Green Crypto Mining
Everyone wants to be a part of the cryptocurrency revolution, but this is not necessarily healthy for our planet. For instance, the Bitcoin network alone consumes more energy than the country of Bulgaria. One of the biggest issues with crypto mining is cooling the rigs involved also requires a whole lot of power. If cryptocurrency mining really is going to be a long-term solution, we must opt for environmentally friendly, sustainable methods and solutions to be put in place to help carry this out.
This move to green energy used for crypto mining has prompt individuals like Vakhtand Gogokhia who heads a startup called Golden Fleece, put a cargo container with Chinese-built computers inside a dilapidated Soviet-era tractor factory in Georgia. The site made sense for running servers 24 hours a day because it has access to low-cost electricity generated by water flowing from the nearby Caucasus Mountains. There also are plans for solar panels and wind turbines to be installed.
“To conquer the riches of cryptocurrency,” said Gogokhia, Golden Fleece’s 28-year-old chief executive officer and a former employee of the state-owned electricity grid, “we undertook the quest to build cheap, green and sustainable mining farms in Georgia.”
In China, the world’s the biggest cryptocurrency producer, many server farms rely on cheap, surplus power from coal-fired plants that contribute to pollution. The government has forced industries to limit climate-warming emissions, and officials are contemplating new taxes to assert more control over domestic power markets and digital currency operations. About 70 percent of major Bitcoin-mining pools are based in China or owned by Chinese companies, according to Blockchain.info.
With the prospect of new limits in China, investors are looking elsewhere. In Georgia, which gets about three quarters of its electricity from hydroelectric plants, Golden Fleece will pay $50 per megawatt-hour, or well below the world average of $121, BNEF data show. Iceland and Switzerland are even cheaper, while Canada and Paraguay are among those at half the global average.
The industry’s increasing enthusiasm for finding clean power comes at a time when renewable energy has become a staple in utility grids around the world as the technology improved and costs fell. In the U.S., renewables like wind and solar accounted for 17 percent of electricity supply last year, twice the market share of a decade earlier, reducing demand for coal, government data show.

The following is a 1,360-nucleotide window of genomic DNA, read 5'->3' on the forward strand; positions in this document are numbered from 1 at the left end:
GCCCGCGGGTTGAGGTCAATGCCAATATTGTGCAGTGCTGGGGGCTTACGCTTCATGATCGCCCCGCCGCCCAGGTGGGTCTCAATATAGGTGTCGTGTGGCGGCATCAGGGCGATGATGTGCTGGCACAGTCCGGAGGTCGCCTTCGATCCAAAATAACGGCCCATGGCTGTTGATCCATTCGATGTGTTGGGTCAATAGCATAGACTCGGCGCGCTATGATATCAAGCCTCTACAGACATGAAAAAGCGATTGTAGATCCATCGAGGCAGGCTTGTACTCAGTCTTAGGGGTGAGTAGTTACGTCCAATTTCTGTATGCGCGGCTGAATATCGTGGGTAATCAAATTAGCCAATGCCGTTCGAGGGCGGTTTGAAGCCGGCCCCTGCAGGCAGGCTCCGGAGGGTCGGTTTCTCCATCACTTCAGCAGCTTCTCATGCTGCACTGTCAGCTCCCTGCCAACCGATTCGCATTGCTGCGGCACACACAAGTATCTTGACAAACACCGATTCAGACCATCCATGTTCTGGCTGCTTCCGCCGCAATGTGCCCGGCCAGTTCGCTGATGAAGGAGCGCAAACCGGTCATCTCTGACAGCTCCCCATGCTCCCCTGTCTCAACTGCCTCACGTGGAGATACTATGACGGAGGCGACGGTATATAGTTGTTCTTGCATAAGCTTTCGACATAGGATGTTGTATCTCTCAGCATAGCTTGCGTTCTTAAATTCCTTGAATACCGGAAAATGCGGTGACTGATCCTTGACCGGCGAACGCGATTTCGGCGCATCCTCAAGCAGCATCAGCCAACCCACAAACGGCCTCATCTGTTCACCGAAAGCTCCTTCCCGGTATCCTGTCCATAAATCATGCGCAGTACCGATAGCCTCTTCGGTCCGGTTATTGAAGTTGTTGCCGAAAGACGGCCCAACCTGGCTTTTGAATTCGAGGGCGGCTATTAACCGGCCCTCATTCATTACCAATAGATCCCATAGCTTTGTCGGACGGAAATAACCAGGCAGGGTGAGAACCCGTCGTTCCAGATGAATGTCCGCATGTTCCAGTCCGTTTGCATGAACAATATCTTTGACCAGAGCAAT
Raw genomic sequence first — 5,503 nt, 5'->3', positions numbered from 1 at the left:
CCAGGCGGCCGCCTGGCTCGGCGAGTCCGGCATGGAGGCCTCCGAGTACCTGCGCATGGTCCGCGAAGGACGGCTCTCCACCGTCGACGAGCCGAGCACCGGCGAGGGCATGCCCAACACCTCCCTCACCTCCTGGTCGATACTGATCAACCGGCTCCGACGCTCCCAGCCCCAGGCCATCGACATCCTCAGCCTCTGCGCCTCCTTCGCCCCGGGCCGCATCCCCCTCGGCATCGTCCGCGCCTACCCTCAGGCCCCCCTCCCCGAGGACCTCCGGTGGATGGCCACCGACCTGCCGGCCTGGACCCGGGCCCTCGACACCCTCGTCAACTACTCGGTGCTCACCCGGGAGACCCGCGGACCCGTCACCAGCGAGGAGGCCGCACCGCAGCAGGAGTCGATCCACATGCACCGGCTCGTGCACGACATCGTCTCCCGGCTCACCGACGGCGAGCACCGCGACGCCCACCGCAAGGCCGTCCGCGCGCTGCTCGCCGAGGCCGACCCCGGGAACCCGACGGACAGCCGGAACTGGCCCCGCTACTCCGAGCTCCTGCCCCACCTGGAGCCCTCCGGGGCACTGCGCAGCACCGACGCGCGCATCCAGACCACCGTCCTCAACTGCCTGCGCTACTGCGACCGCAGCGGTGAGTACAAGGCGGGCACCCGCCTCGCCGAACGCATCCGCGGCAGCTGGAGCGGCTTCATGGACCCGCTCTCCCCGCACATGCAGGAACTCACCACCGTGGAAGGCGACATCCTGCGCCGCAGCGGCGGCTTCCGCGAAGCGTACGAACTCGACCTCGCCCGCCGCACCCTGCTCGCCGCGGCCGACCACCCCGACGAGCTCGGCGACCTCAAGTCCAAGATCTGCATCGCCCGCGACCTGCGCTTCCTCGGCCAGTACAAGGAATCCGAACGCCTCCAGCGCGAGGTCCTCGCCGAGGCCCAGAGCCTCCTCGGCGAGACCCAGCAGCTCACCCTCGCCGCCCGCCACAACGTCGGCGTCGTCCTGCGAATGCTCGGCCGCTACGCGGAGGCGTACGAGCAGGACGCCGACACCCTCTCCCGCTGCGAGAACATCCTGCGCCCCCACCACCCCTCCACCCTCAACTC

Renewables will capture $9 of every $10 spent on new power projects through 2040, according to BNEF estimates, with startups from Australia to Texas to Estonia trying to give rooftop solar and windmill owners the chance to sell directly to consumers.
Places with surplus hydroelectric capacity are also drawing more attention. For example, in Paraguay’s Ciudad del Este, a municipality on the Parana River across the border of southern Brazil, cryptocurrency miners are setting up in the city’s free-trade zone. They are tapping cut-rate power generated from the nearby 14-gigawatt Itaipu hydropower plant, the world’s second-biggest dam, which produces more electricity than Paraguay can consume. Prices are about a quarter of what they are in neighbouring Brazil.
Golden Fleece of course is not the only start up taking the leap into green mining processes. The Moonlite Project is building a data centre in Iceland that will be used for mining of several popular cryptocurrencies, on an industrial scale. Construction will begin in April and is forcasted to be operation sometime in August 2018. While it will be used to help Moonlite pursue its ambition of becoming one of the largest cryptocurrency-mining organizations in the world, Moonlite wants to so using low-cost, sustainable and green energy exclusively.
In addition, some well established players such as Cointed, the world’s largest provider of Bitcoin ATMs aims to lead the way in more sustainable coin generating methods. By harnessing hydro and wind power, Cointed has pioneered ‘green mining’ with their machines in Austria and Sweden. These mining machines are custom-made and specifically designed for optimum cooling, in order to minimize maintenance (the fans typically found in GPUs have been replaced with heat sinks). The customer then fully owns the hardware. According to the company, by proving it is possible to run these machines solely on renewable energy without losing performance, Cointed have set a precedent for the rest of the crypto world that will hopefully see others follow suit.